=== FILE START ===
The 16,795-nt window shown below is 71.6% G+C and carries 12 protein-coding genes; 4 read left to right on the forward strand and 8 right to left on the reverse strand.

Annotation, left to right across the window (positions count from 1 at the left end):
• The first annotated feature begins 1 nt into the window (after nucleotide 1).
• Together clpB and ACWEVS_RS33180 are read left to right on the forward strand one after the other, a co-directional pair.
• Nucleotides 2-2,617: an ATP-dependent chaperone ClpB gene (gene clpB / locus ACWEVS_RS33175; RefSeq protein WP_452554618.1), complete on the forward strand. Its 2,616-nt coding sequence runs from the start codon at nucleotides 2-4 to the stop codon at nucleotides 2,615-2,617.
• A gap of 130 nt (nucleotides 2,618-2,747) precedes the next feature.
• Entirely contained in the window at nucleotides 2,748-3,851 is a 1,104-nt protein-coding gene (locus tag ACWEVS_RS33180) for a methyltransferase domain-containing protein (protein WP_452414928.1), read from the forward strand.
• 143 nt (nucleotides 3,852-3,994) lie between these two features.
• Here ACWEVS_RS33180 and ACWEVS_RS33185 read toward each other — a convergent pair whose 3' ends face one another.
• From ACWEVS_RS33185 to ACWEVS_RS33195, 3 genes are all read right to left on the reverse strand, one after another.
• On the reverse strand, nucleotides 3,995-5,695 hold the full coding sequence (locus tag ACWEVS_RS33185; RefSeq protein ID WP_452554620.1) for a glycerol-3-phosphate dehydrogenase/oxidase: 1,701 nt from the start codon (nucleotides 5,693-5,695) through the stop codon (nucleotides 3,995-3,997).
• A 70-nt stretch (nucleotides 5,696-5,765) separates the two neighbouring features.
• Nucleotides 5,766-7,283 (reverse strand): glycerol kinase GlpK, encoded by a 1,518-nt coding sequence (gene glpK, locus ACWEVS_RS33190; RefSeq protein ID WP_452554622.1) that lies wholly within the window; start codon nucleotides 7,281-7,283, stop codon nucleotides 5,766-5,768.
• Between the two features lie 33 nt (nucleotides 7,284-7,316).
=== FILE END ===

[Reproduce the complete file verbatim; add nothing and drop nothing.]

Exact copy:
The 16,795-nt window shown below is 71.6% G+C and carries 12 protein-coding genes; 4 read left to right on the forward strand and 8 right to left on the reverse strand.

Annotation, left to right across the window (positions count from 1 at the left end):
• The first annotated feature begins 1 nt into the window (after nucleotide 1).
• Together clpB and ACWEVS_RS33180 are read left to right on the forward strand one after the other, a co-directional pair.
• Nucleotides 2-2,617: an ATP-dependent chaperone ClpB gene (gene clpB / locus ACWEVS_RS33175; RefSeq protein WP_452554618.1), complete on the forward strand. Its 2,616-nt coding sequence runs from the start codon at nucleotides 2-4 to the stop codon at nucleotides 2,615-2,617.
• A gap of 130 nt (nucleotides 2,618-2,747) precedes the next feature.
• Entirely contained in the window at nucleotides 2,748-3,851 is a 1,104-nt protein-coding gene (locus tag ACWEVS_RS33180) for a methyltransferase domain-containing protein (protein WP_452414928.1), read from the forward strand.
• 143 nt (nucleotides 3,852-3,994) lie between these two features.
• Here ACWEVS_RS33180 and ACWEVS_RS33185 read toward each other — a convergent pair whose 3' ends face one another.
• From ACWEVS_RS33185 to ACWEVS_RS33195, 3 genes are all read right to left on the reverse strand, one after another.
• On the reverse strand, nucleotides 3,995-5,695 hold the full coding sequence (locus tag ACWEVS_RS33185; RefSeq protein ID WP_452554620.1) for a glycerol-3-phosphate dehydrogenase/oxidase: 1,701 nt from the start codon (nucleotides 5,693-5,695) through the stop codon (nucleotides 3,995-3,997).
• A 70-nt stretch (nucleotides 5,696-5,765) separates the two neighbouring features.
• Nucleotides 5,766-7,283 (reverse strand): glycerol kinase GlpK, encoded by a 1,518-nt coding sequence (gene glpK, locus ACWEVS_RS33190; RefSeq protein ID WP_452554622.1) that lies wholly within the window; start codon nucleotides 7,281-7,283, stop codon nucleotides 5,766-5,768.
• Between the two features lie 33 nt (nucleotides 7,284-7,316).